4. Supplements are important! One of the more asinine things I have heard said by naysayers is that by consuming supplements, vegans are showing their diet is inferior to that of someone who eats animals. Not true. Additionally, there are individuals within the vegan community who do not support taking supplements and insist you can obtain everything you need from plants. Sorry, but in today’s food system, I don’t buy that rhetoric. While I think we should try our best to obtain nutrients from food, supplementing is not admitting failure, especially during infancy and into adolescence when growth is critical. Supplemental vitamin B12 is essential for vegans of every age. I cannot stress that enough. Vitamin D is something I recommend as well, especially if your climate is like mine in Ohio. It should be noted that vitamin D is added to cow’s milk as this bovine secretion is not naturally rich in the nutrient (despite its encouragement among omnivores as an excellent source of the vitamin!). Supplemental omega-3 fatty acids DHA and EPA sourced from algae could also be beneficial for children though the jury is still out on exactly how much. Click here for more information about omega-3s.
  5. Don’t forget you are the role model! This is a bit obvious perhaps, but I feel it is worth mentioning. Parents have to remember that they are incredibly influential over the relationship their children develops with food. If you hate vegetables (and yes, I have met veggie-hating vegans) and are not willing to try new foods, the likelihood your child will pick up on that and mimic it is very high. If you rarely cook and rely heavily on prepackaged foods, this will have an impact on your child. If you do not have a healthy relationship with food, this can have psychological consequences for your child and negatively impact their feelings about food. This is getting into psychology, and I am not a psychologist. I will stop here, but I think you get my point. It’s super important for children to have role models who will provide positive interactions with food.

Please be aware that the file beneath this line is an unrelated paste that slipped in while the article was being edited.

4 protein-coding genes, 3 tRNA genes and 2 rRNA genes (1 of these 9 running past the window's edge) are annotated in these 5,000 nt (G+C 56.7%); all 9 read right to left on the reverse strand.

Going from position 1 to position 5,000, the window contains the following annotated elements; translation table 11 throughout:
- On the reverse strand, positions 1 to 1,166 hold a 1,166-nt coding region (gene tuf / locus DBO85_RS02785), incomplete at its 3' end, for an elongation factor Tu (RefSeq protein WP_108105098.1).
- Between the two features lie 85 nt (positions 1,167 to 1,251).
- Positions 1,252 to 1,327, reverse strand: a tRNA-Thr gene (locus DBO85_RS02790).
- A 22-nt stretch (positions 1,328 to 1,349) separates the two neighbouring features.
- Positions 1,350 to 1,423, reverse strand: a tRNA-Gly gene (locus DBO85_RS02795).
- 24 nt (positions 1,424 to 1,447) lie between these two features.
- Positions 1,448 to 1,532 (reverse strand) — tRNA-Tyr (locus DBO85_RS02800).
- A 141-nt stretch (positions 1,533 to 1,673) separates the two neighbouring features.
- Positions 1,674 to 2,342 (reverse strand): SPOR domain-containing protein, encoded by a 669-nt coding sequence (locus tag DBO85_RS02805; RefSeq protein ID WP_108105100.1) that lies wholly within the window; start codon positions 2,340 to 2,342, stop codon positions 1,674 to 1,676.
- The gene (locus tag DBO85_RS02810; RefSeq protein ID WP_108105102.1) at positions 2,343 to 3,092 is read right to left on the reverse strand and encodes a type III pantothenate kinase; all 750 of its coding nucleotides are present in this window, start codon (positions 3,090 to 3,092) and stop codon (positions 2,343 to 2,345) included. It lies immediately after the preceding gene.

If this walk down Nutrition Lane has made you hungry for more knowledge, you can read all of my “Everyday Nutrition” columns here.

Have a nutrition question for Anya? Email her.

Disclaimer: Although Anya Todd, R.D. and Kara Rienzo, R.D.N. are registered dietitians, the nutrition content provided on is for educational and informational purposes only. Any or all changes to your diet and lifestyle should always first be discussed with your professional healthcare providers. assumes no responsibility or liability for any consequences resulting directly or indirectly from any action or inaction you take based on the information found on or material linked to on this website.

Posted in Advice Columns, Everyday Nutrition

Anya is a registered, licensed dietitian with more than a decade of experience in clinical settings, research, education, and community outreach. Currently, Anya is pursuing a graduate degree in Sustainable Food Systems. When not working or studying, she runs the Mid-Ohio Animal Welfare League, a volunteer-operated nonprofit that provides foster care to medically needy companion animals and brings low-cost vet services to under-served areas. Read more about Anya.